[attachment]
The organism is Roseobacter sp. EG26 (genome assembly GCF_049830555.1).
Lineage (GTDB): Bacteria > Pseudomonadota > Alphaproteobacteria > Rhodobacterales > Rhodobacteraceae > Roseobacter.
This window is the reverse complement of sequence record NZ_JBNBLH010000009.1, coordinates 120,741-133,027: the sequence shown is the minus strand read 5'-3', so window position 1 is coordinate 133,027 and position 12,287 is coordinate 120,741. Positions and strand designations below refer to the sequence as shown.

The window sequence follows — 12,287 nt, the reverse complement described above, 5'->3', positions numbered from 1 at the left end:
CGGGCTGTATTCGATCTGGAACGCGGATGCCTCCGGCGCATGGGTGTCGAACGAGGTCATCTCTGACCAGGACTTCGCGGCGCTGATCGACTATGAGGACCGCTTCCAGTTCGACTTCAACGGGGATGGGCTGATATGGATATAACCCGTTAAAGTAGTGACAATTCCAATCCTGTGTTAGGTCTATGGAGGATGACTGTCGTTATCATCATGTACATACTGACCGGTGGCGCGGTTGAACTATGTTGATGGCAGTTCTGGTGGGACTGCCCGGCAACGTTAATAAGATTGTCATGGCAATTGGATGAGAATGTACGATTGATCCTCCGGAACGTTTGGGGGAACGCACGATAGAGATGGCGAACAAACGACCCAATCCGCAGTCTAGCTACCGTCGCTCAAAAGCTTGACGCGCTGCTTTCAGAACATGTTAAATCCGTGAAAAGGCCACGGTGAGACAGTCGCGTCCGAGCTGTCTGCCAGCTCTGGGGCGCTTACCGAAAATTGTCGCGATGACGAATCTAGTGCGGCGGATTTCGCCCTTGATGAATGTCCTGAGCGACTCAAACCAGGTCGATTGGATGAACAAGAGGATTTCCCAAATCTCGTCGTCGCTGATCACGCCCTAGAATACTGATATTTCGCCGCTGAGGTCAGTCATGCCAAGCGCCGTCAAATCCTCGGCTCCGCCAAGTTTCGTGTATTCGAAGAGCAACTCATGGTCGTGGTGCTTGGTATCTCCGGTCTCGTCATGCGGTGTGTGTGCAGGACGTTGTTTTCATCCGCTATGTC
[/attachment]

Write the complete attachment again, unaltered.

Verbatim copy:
The organism is Roseobacter sp. EG26 (genome assembly GCF_049830555.1).
Lineage (GTDB): Bacteria > Pseudomonadota > Alphaproteobacteria > Rhodobacterales > Rhodobacteraceae > Roseobacter.
This window is the reverse complement of sequence record NZ_JBNBLH010000009.1, coordinates 120,741-133,027: the sequence shown is the minus strand read 5'-3', so window position 1 is coordinate 133,027 and position 12,287 is coordinate 120,741. Positions and strand designations below refer to the sequence as shown.

The window sequence follows — 12,287 nt, the reverse complement described above, 5'->3', positions numbered from 1 at the left end:
CGGGCTGTATTCGATCTGGAACGCGGATGCCTCCGGCGCATGGGTGTCGAACGAGGTCATCTCTGACCAGGACTTCGCGGCGCTGATCGACTATGAGGACCGCTTCCAGTTCGACTTCAACGGGGATGGGCTGATATGGATATAACCCGTTAAAGTAGTGACAATTCCAATCCTGTGTTAGGTCTATGGAGGATGACTGTCGTTATCATCATGTACATACTGACCGGTGGCGCGGTTGAACTATGTTGATGGCAGTTCTGGTGGGACTGCCCGGCAACGTTAATAAGATTGTCATGGCAATTGGATGAGAATGTACGATTGATCCTCCGGAACGTTTGGGGGAACGCACGATAGAGATGGCGAACAAACGACCCAATCCGCAGTCTAGCTACCGTCGCTCAAAAGCTTGACGCGCTGCTTTCAGAACATGTTAAATCCGTGAAAAGGCCACGGTGAGACAGTCGCGTCCGAGCTGTCTGCCAGCTCTGGGGCGCTTACCGAAAATTGTCGCGATGACGAATCTAGTGCGGCGGATTTCGCCCTTGATGAATGTCCTGAGCGACTCAAACCAGGTCGATTGGATGAACAAGAGGATTTCCCAAATCTCGTCGTCGCTGATCACGCCCTAGAATACTGATATTTCGCCGCTGAGGTCAGTCATGCCAAGCGCCGTCAAATCCTCGGCTCCGCCAAGTTTCGTGTATTCGAAGAGCAACTCATGGTCGTGGTGCTTGGTATCTCCGGTCTCGTCATGCGGTGTGTGTGCAGGACGTTGTTTTCATCCGCTATGTC